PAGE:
Viewing resilience through a culture lens
Ahead of the session on Cultural responses to conflict, Amjad Saleem blogs on how raising cultural awareness and using creative expression can build resilience in communities and countries affected by conflict and war.
Resilience is the new buzzword in most international discussions. It is about the capacity of individuals and communities to withstand stress and catastrophe. More often than not most people seem to think about reducing vulnerability to disaster because it is seen as enhancing capabilities of reducing risk and overcoming adversity in ways that lessen negative impacts and decrease vulnerability. Yes these definitions are formal and theoretical approaching the perspective from a so called ‘hardware’ component where communities’ capabilities are built without perhaps inculcating a sense of the paradigm shift in thought, practice and lifestyles that are needed. However the concept of resilience stands greater than this narrow perspective in particular when we talk about post conflict scenarios.
So how do you build resilience that allows people to not only recover from the physical disaster of the conflict but also start to heal and reconcile so that conflicts are not repeated? Hence resilience is also about exploring existing political, social, economic and cultural institutional structures. In particular the latter bears some exploring as it highlights the ‘software’ needed for communities to truly retain the spirit of resilience. It speaks to the very essence of embedding resilience as a concept and practice within communities. It reaffirms the idea of the importance of culture as a space to have conversations with a wider group of people and how we need to reframe the concept of culture.
“In the past culture has been routinely instrumentalised as both friend and foe” In the past culture has been routinely instrumentalised as both friend and foe. It has been used as a nationalist construct to marginalise communities by framing discussions of identity and self-determination. In organised mediations of conflict, culture has been utilised to create impressions of reconciliation.
Yet culture is something more than an instrument. It is not about delivering a message to a beneficiary or target audience nor is it about being captured by development design that constrains the ability to engage with people. It is a dynamic process that involves negotiation, learning and discovery. In post conflict scenarios trying to build resilience for people re-experiencing violence, it becomes a process of transformation not just representation. Thus culture becomes a medium to resolve conflicts without violence and to work better together to improve the quality of lives in a manner that is very different that state acknowledgement cannot with the caveat that it is not a replacement.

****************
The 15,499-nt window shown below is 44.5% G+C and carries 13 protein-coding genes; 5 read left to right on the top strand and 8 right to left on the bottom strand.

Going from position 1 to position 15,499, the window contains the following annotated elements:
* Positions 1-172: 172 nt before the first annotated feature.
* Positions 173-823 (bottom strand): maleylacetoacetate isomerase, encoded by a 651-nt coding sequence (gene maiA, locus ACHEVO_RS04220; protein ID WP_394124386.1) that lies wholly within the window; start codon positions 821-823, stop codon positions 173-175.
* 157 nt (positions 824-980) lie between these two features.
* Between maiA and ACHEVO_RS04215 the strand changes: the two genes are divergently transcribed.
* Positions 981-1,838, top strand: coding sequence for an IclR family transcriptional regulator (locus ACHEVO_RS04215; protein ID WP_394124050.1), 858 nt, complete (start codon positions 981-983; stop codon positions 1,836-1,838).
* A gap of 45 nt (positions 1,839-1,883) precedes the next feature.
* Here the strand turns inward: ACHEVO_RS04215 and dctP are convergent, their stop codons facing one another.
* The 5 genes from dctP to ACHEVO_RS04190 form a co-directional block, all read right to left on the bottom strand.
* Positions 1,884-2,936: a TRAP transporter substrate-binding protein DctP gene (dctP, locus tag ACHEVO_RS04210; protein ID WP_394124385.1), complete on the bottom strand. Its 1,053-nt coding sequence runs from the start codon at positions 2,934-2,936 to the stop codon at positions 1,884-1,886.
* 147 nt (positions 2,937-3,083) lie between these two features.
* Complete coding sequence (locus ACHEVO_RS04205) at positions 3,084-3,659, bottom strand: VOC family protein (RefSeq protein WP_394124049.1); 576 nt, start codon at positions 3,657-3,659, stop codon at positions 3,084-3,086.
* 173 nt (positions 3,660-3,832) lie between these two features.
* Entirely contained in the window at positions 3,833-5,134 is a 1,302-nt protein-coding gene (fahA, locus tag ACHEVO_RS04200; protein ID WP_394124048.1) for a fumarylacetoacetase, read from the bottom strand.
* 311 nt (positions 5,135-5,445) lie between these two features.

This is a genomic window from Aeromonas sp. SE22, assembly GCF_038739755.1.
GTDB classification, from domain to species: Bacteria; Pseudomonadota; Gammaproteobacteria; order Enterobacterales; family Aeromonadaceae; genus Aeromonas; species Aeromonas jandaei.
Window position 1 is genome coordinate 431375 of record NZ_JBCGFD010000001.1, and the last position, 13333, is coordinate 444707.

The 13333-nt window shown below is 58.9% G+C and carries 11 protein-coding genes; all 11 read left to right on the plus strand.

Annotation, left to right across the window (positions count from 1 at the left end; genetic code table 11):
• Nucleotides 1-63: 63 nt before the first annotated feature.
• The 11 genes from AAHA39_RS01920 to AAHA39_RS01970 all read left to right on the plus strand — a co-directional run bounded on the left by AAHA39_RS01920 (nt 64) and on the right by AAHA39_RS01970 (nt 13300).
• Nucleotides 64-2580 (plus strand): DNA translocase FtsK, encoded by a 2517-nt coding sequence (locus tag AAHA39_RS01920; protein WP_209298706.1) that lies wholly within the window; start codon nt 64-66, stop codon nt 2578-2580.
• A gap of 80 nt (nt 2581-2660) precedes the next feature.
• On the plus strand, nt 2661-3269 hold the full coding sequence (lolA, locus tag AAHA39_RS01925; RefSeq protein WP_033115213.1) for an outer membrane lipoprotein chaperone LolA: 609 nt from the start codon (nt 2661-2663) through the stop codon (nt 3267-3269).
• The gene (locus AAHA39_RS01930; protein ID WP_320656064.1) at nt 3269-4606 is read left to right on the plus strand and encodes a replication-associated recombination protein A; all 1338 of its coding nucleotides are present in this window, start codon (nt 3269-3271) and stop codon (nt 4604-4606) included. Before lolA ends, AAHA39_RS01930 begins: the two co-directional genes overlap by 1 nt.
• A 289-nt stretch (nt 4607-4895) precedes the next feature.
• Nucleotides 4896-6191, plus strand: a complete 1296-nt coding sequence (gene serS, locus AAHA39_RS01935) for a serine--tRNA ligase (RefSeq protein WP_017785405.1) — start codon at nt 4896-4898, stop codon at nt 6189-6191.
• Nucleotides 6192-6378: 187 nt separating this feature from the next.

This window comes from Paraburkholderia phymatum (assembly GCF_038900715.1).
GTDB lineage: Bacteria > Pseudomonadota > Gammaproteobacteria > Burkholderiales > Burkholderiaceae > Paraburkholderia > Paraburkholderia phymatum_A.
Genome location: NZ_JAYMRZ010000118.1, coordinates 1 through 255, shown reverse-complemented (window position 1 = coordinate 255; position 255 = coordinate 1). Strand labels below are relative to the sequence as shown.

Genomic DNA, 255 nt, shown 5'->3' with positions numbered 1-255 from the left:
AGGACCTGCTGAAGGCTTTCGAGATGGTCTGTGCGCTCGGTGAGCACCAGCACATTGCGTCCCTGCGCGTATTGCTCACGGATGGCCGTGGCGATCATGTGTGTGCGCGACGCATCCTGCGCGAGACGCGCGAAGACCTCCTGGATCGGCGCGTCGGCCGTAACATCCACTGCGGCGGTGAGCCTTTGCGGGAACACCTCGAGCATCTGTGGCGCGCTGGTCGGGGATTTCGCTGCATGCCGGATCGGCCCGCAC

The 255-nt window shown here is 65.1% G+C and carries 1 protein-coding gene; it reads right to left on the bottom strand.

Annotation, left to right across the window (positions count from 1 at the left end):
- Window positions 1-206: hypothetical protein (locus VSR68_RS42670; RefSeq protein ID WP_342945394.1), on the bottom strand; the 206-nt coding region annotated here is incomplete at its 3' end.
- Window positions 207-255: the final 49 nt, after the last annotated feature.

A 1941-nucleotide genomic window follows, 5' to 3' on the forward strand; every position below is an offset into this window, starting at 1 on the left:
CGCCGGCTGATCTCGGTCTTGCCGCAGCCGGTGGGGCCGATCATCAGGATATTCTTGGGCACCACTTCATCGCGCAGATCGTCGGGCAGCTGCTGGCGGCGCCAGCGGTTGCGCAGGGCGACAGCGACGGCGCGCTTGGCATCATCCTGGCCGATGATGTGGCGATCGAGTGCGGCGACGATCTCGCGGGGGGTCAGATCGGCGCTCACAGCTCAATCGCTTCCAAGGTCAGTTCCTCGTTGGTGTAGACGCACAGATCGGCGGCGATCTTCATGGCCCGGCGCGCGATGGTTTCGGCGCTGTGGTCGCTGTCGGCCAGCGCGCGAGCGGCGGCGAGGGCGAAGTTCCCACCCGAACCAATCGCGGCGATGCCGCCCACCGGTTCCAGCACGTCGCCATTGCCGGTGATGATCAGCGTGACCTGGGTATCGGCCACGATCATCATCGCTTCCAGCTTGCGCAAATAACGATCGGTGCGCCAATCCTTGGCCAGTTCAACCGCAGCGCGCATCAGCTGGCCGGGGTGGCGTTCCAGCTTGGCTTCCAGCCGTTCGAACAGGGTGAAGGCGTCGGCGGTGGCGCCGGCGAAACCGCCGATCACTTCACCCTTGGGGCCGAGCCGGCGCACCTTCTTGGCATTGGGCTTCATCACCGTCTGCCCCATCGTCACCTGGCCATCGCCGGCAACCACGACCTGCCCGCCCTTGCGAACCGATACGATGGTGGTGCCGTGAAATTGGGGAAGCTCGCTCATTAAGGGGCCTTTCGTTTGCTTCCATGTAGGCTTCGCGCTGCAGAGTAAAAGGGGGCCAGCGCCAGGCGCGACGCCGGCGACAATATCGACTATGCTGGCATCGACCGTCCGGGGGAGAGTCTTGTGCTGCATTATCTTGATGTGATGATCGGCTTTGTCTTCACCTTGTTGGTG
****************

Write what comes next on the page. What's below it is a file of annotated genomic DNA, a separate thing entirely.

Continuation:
So how does this work in building up the concept of resilience in people? It effectively humanises the concept. By its very nature of being creative, expressive, emotional and deeply human, culture (and arts) can help to ‘de-centre’ us from our world view, from our social realities and from rigid, polarised standpoints. It gives voice to alternative narratives and challenge the status quo; has the capacity challenge stereotypes, transform deeply held beliefs, reduce distance and generate compassion and empathy. In addition, the sharing of a cultural or artistic experience or moment can bring people together and help facilitate empathy for other standpoints. It can provide a moment for people to transcend the past and future and be sensitive to their current encounters and feelings and thoughts.
“Cultural expression can be used to engage marginalised groups to build a positive culture of peace and a more inclusive and just society” Cultural expression can be used to engage marginalised groups to build a positive culture of peace and a more inclusive and just society. Art-making and the creative process involved can be employed as a convenor to facilitate ‘power with’ others. Engaging in this space helps to build skills and confidence of those outside the traditional confines of power. The enlivening qualities of such engagements can support confidence building and enable people to communicate better. It can also teach leadership skills, self-expression, creative thinking and problem solving. Well known examples of such interventions, include Augusto Boal’s theatre of the oppressed, which is used to engage disempowered people to challenge, without confrontation, the structural and possibly violent oppression they experience. This is widely used in South Asia.
Thus in rethinking resilience using a culture lens we become aware of the centrality of open dialogue. Culture opens the door or creates a safe space for a meaningful conversation to be had. Yet in this conversation, there is a need for a greater sensitivity to the context in which the conversation is taking place in particular with an understanding of power relationships. In a post conflict space, this is about understanding conflict drivers and being more conflict sensitive. There is also a need for greater evidence of this process. The ‘what has been learnt’, ‘how’ ‘when’ and ‘why’ are yet to be satisfactorily expanded on by artists, academics or peace-builders.
Ultimately, understanding how culture can contribute to a community’s resilience to overcome adversity by broadening the range of available options to avoid, mitigate, manage and recover ultimately leads to the following: A more inclusive form of governance that promotes values and discourses that address the root causes of crises and ask why some people, communities and systems remain vulnerable.